The Bombay Stock Exchange (BSE), and National Stock Exchange are shut today (2 October) on account of Gandhi Jayanti.
Wholesale commodity markets, including metal and bullion, will also be closed. There will be no trading activity on forex and commodity futures markets as well.
Trading activity will resume on Thursday, 3 October.
Equity benchmarks languished for the third straight session on Tuesday (1 October) as financial sector woes, auto sales slump and weak macro data triggered an across-the-board sell-off.
The 30-share BSE Sensex, which opened on a firm footing, crashed over 737 points in late afternoon trade, before finally recouping some losses to finish at 38,305.41, down 361.92 points or 0.94 percent.
The broader Nifty too underwent bouts of volatility and closed lower by 114.55 points, or 1 percent, at 11,359.90.
The Sensex has now lost 684.33 points, or 1.76 percent, in three sessions, while the Nifty has dropped 211.30 points or 1.83 percent.
Analysts said caution prevails among investors amid a deepening crisis at Punjab and Maharashtra Co-operative Bank (PMC) and fraud allegations against companies like Indiabulls Housing Finance Ltd (IHFL), according to a PTI report.
US-China trade war impacts US economy
Meanwhile, global shares fell to one-month lows on Wednesday after US manufacturing activity tumbled to more than a decade low, sparking worries that the fallout from the US-China trade war is spreading to the US economy.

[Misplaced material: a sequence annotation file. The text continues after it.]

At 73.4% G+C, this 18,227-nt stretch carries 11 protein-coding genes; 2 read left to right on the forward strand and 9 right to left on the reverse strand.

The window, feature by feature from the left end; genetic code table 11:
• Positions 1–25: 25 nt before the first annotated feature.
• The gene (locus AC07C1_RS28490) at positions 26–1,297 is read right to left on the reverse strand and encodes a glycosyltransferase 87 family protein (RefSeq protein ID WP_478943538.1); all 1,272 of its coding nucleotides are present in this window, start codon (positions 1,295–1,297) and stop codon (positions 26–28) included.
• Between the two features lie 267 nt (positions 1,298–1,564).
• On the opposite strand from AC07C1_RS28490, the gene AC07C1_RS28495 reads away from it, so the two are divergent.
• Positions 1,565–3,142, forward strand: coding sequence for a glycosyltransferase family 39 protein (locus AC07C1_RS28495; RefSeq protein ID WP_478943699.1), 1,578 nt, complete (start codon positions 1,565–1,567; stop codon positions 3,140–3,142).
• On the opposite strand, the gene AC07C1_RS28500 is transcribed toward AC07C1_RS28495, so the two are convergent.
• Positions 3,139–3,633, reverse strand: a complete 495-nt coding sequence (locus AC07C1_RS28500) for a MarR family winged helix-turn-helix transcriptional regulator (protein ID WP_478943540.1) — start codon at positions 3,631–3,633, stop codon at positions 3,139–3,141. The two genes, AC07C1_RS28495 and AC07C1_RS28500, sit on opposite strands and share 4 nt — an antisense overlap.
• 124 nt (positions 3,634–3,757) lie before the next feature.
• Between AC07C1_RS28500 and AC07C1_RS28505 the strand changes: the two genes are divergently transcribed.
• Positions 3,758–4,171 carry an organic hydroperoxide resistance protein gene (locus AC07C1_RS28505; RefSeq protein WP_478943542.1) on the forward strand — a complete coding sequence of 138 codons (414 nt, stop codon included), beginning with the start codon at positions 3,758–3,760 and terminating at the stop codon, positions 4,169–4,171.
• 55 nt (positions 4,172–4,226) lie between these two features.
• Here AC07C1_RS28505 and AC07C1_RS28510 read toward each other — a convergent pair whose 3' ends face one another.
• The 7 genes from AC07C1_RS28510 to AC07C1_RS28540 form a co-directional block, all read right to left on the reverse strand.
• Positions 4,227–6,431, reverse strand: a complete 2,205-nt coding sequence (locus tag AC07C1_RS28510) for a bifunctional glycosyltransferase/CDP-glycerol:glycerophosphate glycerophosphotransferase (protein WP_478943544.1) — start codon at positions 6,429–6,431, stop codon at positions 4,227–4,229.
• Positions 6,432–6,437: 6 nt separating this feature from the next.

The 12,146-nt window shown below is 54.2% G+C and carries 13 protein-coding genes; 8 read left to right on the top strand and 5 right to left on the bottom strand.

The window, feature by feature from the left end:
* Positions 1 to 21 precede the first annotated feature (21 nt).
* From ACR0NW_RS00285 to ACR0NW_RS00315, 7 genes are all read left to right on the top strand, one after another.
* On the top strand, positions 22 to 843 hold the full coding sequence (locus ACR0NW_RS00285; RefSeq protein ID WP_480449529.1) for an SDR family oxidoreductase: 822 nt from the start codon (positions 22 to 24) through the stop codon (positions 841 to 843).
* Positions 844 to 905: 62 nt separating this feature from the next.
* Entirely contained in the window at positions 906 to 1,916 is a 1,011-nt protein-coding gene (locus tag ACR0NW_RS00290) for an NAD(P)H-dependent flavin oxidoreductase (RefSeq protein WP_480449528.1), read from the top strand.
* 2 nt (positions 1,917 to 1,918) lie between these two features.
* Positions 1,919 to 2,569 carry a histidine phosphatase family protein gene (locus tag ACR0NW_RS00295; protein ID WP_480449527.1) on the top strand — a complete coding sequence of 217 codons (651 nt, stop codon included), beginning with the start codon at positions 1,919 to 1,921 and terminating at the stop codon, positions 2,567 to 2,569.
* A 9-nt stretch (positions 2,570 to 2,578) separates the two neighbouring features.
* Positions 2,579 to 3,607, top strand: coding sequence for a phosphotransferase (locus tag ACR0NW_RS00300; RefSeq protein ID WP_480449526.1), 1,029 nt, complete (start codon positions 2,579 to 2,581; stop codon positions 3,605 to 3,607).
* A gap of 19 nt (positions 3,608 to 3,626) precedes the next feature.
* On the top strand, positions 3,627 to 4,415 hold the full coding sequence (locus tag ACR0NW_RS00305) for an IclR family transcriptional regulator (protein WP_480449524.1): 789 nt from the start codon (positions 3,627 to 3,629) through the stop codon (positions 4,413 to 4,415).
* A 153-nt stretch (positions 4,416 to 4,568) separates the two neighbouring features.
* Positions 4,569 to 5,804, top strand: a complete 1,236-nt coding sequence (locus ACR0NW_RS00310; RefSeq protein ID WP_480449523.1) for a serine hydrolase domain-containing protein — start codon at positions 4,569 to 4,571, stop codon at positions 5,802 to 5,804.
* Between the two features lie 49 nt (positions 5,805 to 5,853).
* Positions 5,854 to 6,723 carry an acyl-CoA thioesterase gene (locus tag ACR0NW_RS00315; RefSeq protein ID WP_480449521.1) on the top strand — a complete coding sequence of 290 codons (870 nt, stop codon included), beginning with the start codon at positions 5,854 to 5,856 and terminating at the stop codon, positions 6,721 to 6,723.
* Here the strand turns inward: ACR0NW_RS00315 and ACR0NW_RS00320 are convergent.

A slowdown in US economic growth would remove one of the few remaining bright spots in the global economy and come just as Europe is seen as close to falling into recession, according to Reuters.
MSCI’s gauge of stocks across the globe covering 49 markets, dipped 0.06 percent to a low last seen in early September, after shedding 0.83 percent in the previous session.
In Asia, MSCI’s ex-Japan Asia-Pacific shares index dropped 0.7 percent, with Australian shares falling 1.3 percent and South Korean shares shedding 1.4 percent. Japan’s Nikkei .N225 slid 0.65 percent. China markets are closed for a one-week holiday.
Hong Kong’s Hang Seng index fell 0.8 percent in early trade after a market holiday. On Tuesday, Hong Kong police shot a teenage protester, the first to be hit by live ammunition in almost four months of unrest in the Chinese-ruled city.
Data on Hong Kong September retail sales are due later on Wednesday.
“Nothing other than a terrible number is conceivable here,” ING chief Asia-Pacific economist Rob Carnell said in a note, adding that he was watching Hong Kong events “with a growing sense of despair.”
Adding to tensions in Asia, North Korea carried out at least one more projectile launch on Wednesday, a day after it announced it will hold working-level talks with the United States at the weekend.
On Wall Street, the S&P 500 lost 1.23 percent to hit four-week lows.
Selling was triggered after the Institute for Supply Management’s (ISM) index of factory activity, one of the most closely-watched data on U.S. manufacturing, dropped 1.3 points to 47.8, the lowest level since June 2009.
A reading below 50 indicates contraction in the manufacturing sector. Markets had been expecting the index to rise back above 50.
–With inputs from agencies